• Departmental Connections: As a program, we engage multiple academic departments and schools across the university, and each unit has worked to advance diversity, equity, and inclusion within their respective domains. We communicate regularly with affiliated units, leverage ongoing activities when relevant, and work to avoid redundant or counterproductive efforts.
  • Self-Reflection and Growth: We work with our External Evaluation team based at University of California Santa Barbara that conducts surveys and interviews in order to provide recommendations on programmatic progress and processes as well as trainee experiences and outcomes. In addition, we internally evaluate our events and operations through post-event surveys and bi-annual meetings with trainees and with faculty. Transparent decision-making that values all voices and experiences is necessary to advance equity and inclusivity. As such, we take feedback seriously and make program adjustments frequently.

Plans for 2020-2023 Academic Years:

  • As the BU URBAN Program, we commit to continue all of the efforts described above and bring to fruition the items below.
  • Recruitment:
    • Participate in at least three professional conferences or recruitment events each year serving underrepresented minority students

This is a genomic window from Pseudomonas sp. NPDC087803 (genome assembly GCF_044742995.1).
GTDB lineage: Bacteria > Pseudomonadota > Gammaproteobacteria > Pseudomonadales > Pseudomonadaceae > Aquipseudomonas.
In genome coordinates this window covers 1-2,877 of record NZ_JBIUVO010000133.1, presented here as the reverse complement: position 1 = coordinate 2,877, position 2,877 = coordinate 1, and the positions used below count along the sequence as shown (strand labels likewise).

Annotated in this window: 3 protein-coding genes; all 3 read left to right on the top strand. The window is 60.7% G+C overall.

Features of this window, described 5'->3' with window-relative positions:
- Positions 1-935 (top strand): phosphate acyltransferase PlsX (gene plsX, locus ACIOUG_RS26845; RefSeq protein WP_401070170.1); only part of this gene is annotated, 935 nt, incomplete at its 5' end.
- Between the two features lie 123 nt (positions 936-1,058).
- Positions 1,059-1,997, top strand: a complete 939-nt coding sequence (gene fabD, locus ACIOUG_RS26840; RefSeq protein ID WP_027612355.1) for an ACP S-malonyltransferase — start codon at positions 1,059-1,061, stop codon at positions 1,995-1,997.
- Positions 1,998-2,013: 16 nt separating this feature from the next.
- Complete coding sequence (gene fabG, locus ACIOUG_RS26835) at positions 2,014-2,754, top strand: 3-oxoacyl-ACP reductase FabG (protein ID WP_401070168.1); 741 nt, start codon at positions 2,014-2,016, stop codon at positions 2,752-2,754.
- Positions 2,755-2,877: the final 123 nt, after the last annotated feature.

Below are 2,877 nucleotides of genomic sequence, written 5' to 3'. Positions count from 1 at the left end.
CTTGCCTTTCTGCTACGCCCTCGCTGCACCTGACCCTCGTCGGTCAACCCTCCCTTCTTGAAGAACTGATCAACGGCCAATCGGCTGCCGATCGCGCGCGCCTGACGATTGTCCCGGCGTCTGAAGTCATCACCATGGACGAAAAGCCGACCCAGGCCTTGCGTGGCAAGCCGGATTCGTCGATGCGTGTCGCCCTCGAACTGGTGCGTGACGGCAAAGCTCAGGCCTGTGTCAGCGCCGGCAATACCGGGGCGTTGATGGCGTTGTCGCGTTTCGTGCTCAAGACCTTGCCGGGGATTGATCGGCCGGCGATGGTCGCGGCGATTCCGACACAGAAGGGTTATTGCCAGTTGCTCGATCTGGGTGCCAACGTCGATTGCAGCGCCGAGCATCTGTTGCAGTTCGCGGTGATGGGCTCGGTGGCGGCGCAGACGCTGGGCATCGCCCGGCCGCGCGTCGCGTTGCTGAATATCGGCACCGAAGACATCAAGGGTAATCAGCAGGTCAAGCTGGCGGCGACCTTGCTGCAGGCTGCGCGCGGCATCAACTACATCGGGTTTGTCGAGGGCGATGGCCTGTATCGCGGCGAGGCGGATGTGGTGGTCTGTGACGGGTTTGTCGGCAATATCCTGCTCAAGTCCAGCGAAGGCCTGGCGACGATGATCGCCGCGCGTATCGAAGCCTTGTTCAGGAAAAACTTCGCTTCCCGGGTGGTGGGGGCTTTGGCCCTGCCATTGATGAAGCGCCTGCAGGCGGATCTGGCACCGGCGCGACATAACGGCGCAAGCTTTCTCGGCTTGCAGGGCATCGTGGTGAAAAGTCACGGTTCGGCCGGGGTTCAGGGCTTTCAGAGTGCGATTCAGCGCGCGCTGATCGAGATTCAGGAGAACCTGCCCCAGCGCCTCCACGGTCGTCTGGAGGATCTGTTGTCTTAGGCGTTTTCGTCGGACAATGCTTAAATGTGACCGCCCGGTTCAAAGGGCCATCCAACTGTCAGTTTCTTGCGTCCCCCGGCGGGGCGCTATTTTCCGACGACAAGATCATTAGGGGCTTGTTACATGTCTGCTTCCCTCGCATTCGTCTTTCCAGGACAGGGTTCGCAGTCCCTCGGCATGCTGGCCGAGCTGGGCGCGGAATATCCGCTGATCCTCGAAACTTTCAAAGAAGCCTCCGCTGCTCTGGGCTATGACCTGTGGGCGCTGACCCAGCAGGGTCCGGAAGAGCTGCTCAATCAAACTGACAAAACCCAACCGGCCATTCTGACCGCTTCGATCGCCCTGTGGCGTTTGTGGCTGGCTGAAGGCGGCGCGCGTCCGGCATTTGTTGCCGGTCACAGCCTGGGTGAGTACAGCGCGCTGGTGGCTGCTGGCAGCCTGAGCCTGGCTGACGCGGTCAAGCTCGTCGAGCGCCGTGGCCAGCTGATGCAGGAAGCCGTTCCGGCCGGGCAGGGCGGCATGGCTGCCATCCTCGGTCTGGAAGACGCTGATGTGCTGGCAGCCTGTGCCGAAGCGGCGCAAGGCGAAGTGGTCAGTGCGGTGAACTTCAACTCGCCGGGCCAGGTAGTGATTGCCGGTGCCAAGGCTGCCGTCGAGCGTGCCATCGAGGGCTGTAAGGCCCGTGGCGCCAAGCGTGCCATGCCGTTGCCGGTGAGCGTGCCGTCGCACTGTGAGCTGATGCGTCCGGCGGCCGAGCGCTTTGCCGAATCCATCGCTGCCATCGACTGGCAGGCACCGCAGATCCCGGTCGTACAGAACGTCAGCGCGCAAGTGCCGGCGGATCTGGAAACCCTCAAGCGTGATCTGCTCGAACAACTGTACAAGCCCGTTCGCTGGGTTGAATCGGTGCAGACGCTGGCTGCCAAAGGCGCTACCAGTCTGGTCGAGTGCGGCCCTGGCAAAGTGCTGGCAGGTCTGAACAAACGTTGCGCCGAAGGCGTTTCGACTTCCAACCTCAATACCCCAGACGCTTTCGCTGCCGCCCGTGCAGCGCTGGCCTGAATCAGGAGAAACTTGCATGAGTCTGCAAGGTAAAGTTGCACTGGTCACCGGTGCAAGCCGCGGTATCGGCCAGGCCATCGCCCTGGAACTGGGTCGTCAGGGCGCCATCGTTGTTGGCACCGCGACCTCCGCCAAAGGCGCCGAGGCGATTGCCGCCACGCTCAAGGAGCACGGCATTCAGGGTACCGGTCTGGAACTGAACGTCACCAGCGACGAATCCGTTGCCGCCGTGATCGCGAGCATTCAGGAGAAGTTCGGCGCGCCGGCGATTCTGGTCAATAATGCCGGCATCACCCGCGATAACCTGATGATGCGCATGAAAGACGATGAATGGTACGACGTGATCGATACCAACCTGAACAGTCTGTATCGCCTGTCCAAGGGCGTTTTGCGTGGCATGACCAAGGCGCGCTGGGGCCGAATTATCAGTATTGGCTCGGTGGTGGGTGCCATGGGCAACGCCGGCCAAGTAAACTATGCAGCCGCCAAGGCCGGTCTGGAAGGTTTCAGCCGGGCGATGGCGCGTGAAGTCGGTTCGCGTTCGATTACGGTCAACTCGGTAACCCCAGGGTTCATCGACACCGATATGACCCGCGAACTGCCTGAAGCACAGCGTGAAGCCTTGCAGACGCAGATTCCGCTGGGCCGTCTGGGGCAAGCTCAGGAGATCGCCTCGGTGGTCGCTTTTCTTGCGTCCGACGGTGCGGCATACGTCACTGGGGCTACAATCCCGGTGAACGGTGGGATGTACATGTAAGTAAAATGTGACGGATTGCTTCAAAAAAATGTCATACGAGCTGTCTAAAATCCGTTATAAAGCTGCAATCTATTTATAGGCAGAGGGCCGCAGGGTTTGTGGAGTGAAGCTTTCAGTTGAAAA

• Host virtual information sessions in collaboration with our affiliated departments and engage in outreach to Minority Serving Institutions in order to raise awareness of opportunities within BU URBAN
    • Implement a pre-application recruitment model paired with dedicated stipends with the explicit goal of broadening participation (2020-21 academic year)
  • Retention, Mentorship, and Advising:
    • Create and implement an Annual Activities Report for trainees and faculty advisors to review programmatic progress
    • Collaborate with other BU partners to facilitate faculty training on retention and mentoring best practices, focused on supporting individuals with marginalized identity markers
    • Expand formalized mentorship from the Program Manager through weekly office hours, group check-ins, and easy-to-schedule individual meetings
    • Engage faculty advisors through end-of-semester feedback sessions
  • Accessibility:
    • Review and update website and communications to maximize accessibility and usability for diverse constituencies
    • Create and implement meeting/event norms and procedures that are inclusive to all
  • Outreach and Impact:
    • Create opportunities for trainees to engage K-12 audiences, especially in lower-income communities and communities of color, in authentic science and science communication
    • Engage in values-based sourcing and procurement, prioritizing businesses that are women- or minority-owned and/or embrace sustainability practices
    • Increase our emphasis on co-production and environmental justice within URBAN Workshops and curricula
  • Decision-making:
    • Create structures for faculty, staff, and trainees to provide input on programmatic and policy decisions through 1) a small team of volunteers who provide targeted input as needed, and 2) an “Open Comment” process for new policies and plans, in which all URBAN community members can take part
    • Publicly share external evaluation findings on our website

We look forward to working with you on these shared commitments. For questions, comments, or concerns related to the plan above, including feedback on our progress or lack thereof, please contact Pamela Templer, Program Director, or the Program Manager.

Last updated November 29, 2021